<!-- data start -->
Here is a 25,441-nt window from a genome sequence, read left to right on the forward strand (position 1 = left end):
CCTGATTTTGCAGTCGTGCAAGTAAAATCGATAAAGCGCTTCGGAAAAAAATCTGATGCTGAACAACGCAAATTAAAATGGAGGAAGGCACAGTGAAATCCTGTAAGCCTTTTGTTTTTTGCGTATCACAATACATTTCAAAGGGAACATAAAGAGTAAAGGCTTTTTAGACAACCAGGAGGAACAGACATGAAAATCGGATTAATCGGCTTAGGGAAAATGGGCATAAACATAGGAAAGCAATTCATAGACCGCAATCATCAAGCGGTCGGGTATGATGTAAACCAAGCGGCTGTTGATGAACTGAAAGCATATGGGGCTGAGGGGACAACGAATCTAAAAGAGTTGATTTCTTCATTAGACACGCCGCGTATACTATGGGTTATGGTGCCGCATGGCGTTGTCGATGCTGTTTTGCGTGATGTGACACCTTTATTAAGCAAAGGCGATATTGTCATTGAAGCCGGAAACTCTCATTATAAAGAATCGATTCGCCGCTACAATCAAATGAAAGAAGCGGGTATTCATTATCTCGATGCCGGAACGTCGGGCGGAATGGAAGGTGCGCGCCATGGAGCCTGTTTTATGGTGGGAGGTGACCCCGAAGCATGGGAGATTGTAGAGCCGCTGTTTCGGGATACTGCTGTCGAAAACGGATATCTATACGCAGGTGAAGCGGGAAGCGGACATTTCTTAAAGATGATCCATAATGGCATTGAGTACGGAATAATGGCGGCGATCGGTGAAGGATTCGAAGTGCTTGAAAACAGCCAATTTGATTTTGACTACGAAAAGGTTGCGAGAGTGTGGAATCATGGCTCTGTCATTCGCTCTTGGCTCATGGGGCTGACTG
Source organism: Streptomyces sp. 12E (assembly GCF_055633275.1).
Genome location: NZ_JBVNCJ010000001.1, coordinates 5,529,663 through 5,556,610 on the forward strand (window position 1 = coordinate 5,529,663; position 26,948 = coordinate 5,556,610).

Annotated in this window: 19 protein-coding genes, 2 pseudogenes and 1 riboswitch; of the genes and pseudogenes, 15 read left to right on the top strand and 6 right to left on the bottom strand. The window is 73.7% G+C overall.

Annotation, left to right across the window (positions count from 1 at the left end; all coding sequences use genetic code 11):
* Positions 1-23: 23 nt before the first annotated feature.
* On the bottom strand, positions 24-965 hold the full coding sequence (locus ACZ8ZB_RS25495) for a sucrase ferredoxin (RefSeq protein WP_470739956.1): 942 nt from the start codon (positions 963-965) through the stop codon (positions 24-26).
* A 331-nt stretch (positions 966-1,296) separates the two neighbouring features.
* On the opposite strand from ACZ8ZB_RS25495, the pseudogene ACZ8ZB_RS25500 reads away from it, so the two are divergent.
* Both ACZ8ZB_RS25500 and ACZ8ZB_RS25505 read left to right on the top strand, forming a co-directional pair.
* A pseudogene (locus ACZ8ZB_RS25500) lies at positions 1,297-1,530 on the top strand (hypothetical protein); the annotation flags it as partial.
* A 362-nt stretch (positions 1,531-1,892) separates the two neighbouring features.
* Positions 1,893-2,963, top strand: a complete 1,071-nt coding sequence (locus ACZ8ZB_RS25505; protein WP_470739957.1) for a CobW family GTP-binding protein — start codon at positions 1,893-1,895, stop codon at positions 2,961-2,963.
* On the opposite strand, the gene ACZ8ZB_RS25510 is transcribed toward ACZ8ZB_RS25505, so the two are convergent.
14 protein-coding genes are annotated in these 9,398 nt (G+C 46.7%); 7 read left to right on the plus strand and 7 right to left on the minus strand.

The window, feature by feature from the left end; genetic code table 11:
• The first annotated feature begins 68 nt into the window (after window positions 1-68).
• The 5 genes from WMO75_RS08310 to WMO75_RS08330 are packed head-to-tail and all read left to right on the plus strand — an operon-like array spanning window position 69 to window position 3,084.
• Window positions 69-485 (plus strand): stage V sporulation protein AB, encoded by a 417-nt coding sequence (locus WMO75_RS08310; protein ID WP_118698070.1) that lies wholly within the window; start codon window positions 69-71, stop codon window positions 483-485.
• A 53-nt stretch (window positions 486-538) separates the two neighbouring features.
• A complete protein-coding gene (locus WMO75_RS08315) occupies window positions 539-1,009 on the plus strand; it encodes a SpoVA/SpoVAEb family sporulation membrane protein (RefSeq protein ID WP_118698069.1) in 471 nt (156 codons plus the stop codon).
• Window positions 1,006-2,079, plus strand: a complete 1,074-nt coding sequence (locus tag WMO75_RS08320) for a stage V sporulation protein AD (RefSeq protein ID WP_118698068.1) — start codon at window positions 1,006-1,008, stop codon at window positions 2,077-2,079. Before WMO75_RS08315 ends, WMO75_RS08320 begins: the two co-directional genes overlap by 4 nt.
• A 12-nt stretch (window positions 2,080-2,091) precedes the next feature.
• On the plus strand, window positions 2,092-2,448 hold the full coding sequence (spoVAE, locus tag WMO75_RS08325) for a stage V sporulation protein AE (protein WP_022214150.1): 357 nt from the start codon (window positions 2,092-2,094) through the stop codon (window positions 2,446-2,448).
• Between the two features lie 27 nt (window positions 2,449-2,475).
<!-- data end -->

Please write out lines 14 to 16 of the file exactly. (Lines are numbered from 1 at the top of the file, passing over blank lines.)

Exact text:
* Positions 1,893-2,963, top strand: a complete 1,071-nt coding sequence (locus ACZ8ZB_RS25505; protein WP_470739957.1) for a CobW family GTP-binding protein — start codon at positions 1,893-1,895, stop codon at positions 2,961-2,963.
* On the opposite strand, the gene ACZ8ZB_RS25510 is transcribed toward ACZ8ZB_RS25505, so the two are convergent.
14 protein-coding genes are annotated in these 9,398 nt (G+C 46.7%); 7 read left to right on the plus strand and 7 right to left on the minus strand.